Ferocious Finn falls to Polish strong boy in 1922 mat tussel

It was 100 years ago today that Henry Karhunsaari, “the Ferocious Finn of Virginia,” was knocked unconscious in the deciding fall of what Duluth Herald sportswriter Sandy MacDonald called “the most spectacular and most fiercely contested wrestling match ever staged in this city.”

Monthly Grovel: January 2022

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We urge everyone to proceed with caution while the Omicron variant works to spoil the parties, but events go on and the PDD Calendar has all the details as usual. Each month we reach out with one beggarly blog post to remind everyone that human beings and not machines are at work editing and publishing calendar events. So if you appreciate it, drop a few bucks in the PayPal account.

Low – “I Can Wait”

The new music video from Duluth band Low follows five people bogged down by the realities of their world, dreaming of a better life. Directed by Manuel Aragon, it is the sixth video release from the Grammy nominated 2021 album Hey What. The nomination is in the category “Best Engineered Album, Non-Classical” for the work by mastering engineer BJ Burton.

Postcard from a Bird’s Eye View of Duluth

This undated postcard photo of Duluth’s Downtown and Central Hillside area must have been shot from Point of Rocks, probably in the very early 1900s.

Seletive Focus: Sea Smoke

Lake Superior sea smoke is all the rage on Instagram.

Duluth’s Emerson School

Emerson School, located at 1028 W. Third St. in the Observation Hill area of Duluth’s Central Hillside neighborhood, opened for classes 130 years ago today — Jan. 2, 1892. The school closed circa 1982 and became apartments. The building was purchased by the Emerson Tenants Cooperative in 1994.

Perfect Duluth Day’s Best Videos of 2021

Another year of groovy music, wacky stunts and events, mathematical impossibilities, and our first TikTok inclusion. It’s time for PDD’s best videos of 2021.

2021: The Year in Duluth Gig Posters

It wasn’t quite the wild and crazy return to rawk that Duluthians longed for, but 2021 did mark the transition away from livestreams to in-person concerts. Sometimes outdoors, sometimes masked, sometimes with vaccine cards required and often just with fingers crossed, music fans edged back into the concert scene in year-two of the COVID-19 pandemic. If one thing remained normal, it was that Perfect Duluth Day collected a bunch of gig-poster images to share at the end of the year.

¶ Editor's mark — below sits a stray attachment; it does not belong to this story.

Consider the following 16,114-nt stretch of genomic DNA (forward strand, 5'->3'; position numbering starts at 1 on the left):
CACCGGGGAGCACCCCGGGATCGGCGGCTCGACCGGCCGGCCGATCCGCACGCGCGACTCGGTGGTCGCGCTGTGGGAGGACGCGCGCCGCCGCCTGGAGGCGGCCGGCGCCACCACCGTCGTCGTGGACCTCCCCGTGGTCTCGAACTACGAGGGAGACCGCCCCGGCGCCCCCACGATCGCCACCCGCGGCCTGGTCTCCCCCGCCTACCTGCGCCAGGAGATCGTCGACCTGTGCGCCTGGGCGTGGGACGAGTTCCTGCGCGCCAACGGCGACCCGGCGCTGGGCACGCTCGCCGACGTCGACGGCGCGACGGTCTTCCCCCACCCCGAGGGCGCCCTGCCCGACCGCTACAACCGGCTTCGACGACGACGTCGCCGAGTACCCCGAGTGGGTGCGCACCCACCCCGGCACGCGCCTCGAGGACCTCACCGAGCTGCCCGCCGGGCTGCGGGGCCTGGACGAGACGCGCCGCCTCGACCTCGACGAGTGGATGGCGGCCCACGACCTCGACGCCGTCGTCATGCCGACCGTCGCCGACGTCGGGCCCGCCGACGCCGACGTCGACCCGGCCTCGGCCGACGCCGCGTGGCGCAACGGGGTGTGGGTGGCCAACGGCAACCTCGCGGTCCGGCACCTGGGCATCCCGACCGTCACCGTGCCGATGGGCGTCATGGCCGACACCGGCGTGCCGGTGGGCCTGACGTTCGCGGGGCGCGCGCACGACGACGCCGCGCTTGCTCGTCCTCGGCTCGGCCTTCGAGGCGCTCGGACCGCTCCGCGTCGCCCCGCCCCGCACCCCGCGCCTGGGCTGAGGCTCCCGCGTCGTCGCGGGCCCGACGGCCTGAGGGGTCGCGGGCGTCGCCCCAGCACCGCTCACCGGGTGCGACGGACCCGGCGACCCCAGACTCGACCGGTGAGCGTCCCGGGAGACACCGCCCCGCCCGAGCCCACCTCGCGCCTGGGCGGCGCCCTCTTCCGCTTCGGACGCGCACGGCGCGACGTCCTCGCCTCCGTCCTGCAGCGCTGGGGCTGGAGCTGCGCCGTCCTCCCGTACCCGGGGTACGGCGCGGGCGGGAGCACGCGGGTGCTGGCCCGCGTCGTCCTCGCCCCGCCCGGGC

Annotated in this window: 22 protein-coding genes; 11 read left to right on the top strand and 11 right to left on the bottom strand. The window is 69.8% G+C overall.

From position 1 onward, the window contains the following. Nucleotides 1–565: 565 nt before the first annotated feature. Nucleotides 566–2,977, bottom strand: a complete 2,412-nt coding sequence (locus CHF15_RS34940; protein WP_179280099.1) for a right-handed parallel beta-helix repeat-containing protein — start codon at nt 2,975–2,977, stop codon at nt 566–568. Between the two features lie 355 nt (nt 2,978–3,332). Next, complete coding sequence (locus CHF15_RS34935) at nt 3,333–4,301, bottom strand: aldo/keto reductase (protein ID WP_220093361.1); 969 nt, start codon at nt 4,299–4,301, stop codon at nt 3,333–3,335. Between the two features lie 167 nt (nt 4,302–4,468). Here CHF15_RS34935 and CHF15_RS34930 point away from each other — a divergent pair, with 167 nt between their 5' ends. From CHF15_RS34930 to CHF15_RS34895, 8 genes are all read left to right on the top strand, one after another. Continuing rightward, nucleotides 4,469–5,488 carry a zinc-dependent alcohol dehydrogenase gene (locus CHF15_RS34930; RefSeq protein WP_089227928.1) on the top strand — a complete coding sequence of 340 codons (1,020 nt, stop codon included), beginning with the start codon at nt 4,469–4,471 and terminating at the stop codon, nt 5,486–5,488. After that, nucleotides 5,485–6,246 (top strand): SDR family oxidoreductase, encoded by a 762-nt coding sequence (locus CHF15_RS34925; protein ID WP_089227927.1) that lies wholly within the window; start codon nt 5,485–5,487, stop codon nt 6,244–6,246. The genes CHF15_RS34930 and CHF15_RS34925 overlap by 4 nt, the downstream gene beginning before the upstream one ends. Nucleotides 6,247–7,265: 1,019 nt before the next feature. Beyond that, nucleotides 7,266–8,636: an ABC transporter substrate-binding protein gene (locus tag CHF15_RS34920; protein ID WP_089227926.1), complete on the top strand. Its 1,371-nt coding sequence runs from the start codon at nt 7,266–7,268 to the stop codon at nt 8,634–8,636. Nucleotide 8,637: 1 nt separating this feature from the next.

Superior looking to save Princess Theatre

The building at 310 Tower Ave. in Superior — known in modern times as the home of Frankie’s Tavern — is the subject of a feasibility study to determine the cost of saving it. The Superior Telegram reports it was built as a theater.

Jazz Time

Duluth Public Access Community Television presents Duluth band Jazz Time, performing six tunes.

New restaurants abound in Duluth/Superior; trend is tacos

Aaron Maloney and Alex Giuliani prepare tacos in July during a popup preview of their future Canal Park restaurant, Chachos Taqueria. Image via Facebook

Though 2021 was another year punctuated by pandemic problems, new Duluth-area restaurants proliferated. The Twin Ports gained more than a dozen restaurants, as seasoned and fresh-faced entrepreneurs alike took the leap to open eateries.

Among 2021 restaurant closures were two of Guy Fieri’s favorites

Television personality Guy Fieri poses outside Shorty’s Pizza and Smoked Meats with members of the restaurant’s staff. Fieri visited four restaurants in the Twin Ports area in 2014 — Shorty’s, Gannucci’s Italian Market, Pak’s Green Corner and the Kounty Quarthouse. All four have since closed.

The effect of COVID-19 on the restaurant industry is tricky to quantify, but in the Duluth area there is one noticeably positive trend. More new eateries are opening than existing ones are closing.

While the ongoing pandemic played a role in pushing some eateries that were in trouble over the edge, in most cases other factors were at play. At the top of the list of closings in 2021 were three family-owned ethnic restaurants.

It Takes a (Shipping) Village: Duluth’s Harbor springs to life

Since 1871, when the Duluth shipping canal first opened, the St. Louis River has seen many changes. This video from the Minnesota Pollution Control Agency briefly outlines a century of river use by many industries, and how cleanup and restoration of the estuary began. For St. Louis River Area of Concern resources visit pca.state.mn.us.

Selective Focus: Snow Day 2021

A few select images from today’s blizzardry via Instagram.

“The Peace Pipeline” film wins best documentary short

Shot in Duluth, the film won Best Documentary Short at the 2021 North Dakota Human Rights Film Festival.

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